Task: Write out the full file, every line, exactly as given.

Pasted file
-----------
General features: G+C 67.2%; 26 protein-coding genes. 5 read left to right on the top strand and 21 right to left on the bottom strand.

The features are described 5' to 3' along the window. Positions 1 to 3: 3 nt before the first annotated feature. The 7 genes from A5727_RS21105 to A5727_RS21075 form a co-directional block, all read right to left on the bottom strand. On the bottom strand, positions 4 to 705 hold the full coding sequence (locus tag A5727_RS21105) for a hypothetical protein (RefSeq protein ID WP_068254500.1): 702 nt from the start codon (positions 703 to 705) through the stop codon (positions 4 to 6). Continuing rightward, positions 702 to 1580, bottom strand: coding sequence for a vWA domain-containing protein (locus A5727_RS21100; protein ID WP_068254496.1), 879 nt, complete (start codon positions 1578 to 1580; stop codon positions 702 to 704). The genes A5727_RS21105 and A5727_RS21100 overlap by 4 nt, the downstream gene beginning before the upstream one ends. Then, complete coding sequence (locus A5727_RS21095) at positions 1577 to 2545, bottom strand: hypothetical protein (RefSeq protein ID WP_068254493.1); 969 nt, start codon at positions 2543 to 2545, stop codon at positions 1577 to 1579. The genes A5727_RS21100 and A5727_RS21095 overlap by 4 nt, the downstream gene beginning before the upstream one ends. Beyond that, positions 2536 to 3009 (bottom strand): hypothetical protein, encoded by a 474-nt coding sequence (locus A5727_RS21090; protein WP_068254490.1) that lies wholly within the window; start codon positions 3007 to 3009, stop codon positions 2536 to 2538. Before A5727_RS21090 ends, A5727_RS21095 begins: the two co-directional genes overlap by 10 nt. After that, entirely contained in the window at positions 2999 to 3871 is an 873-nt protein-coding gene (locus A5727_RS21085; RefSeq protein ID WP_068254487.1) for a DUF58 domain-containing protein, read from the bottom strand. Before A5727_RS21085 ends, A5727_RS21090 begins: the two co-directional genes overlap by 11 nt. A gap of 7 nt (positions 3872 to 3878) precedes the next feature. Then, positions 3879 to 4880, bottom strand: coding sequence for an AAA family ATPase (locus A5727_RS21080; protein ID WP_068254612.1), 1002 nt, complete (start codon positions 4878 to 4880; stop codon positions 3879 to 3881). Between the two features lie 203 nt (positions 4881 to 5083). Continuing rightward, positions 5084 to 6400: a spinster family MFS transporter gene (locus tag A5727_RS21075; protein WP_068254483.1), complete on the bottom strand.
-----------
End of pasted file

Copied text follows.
General features: G+C 67.2%; 26 protein-coding genes. 5 read left to right on the top strand and 21 right to left on the bottom strand.

The features are described 5' to 3' along the window. Positions 1 to 3: 3 nt before the first annotated feature. The 7 genes from A5727_RS21105 to A5727_RS21075 form a co-directional block, all read right to left on the bottom strand. On the bottom strand, positions 4 to 705 hold the full coding sequence (locus tag A5727_RS21105) for a hypothetical protein (RefSeq protein ID WP_068254500.1): 702 nt from the start codon (positions 703 to 705) through the stop codon (positions 4 to 6). Continuing rightward, positions 702 to 1580, bottom strand: coding sequence for a vWA domain-containing protein (locus A5727_RS21100; protein ID WP_068254496.1), 879 nt, complete (start codon positions 1578 to 1580; stop codon positions 702 to 704). The genes A5727_RS21105 and A5727_RS21100 overlap by 4 nt, the downstream gene beginning before the upstream one ends. Then, complete coding sequence (locus A5727_RS21095) at positions 1577 to 2545, bottom strand: hypothetical protein (RefSeq protein ID WP_068254493.1); 969 nt, start codon at positions 2543 to 2545, stop codon at positions 1577 to 1579. The genes A5727_RS21100 and A5727_RS21095 overlap by 4 nt, the downstream gene beginning before the upstream one ends. Beyond that, positions 2536 to 3009 (bottom strand): hypothetical protein, encoded by a 474-nt coding sequence (locus A5727_RS21090; protein WP_068254490.1) that lies wholly within the window; start codon positions 3007 to 3009, stop codon positions 2536 to 2538. Before A5727_RS21090 ends, A5727_RS21095 begins: the two co-directional genes overlap by 10 nt. After that, entirely contained in the window at positions 2999 to 3871 is an 873-nt protein-coding gene (locus A5727_RS21085; RefSeq protein ID WP_068254487.1) for a DUF58 domain-containing protein, read from the bottom strand. Before A5727_RS21085 ends, A5727_RS21090 begins: the two co-directional genes overlap by 11 nt. A gap of 7 nt (positions 3872 to 3878) precedes the next feature. Then, positions 3879 to 4880, bottom strand: coding sequence for an AAA family ATPase (locus A5727_RS21080; protein ID WP_068254612.1), 1002 nt, complete (start codon positions 4878 to 4880; stop codon positions 3879 to 3881). Between the two features lie 203 nt (positions 4881 to 5083). Continuing rightward, positions 5084 to 6400: a spinster family MFS transporter gene (locus tag A5727_RS21075; protein WP_068254483.1), complete on the bottom strand.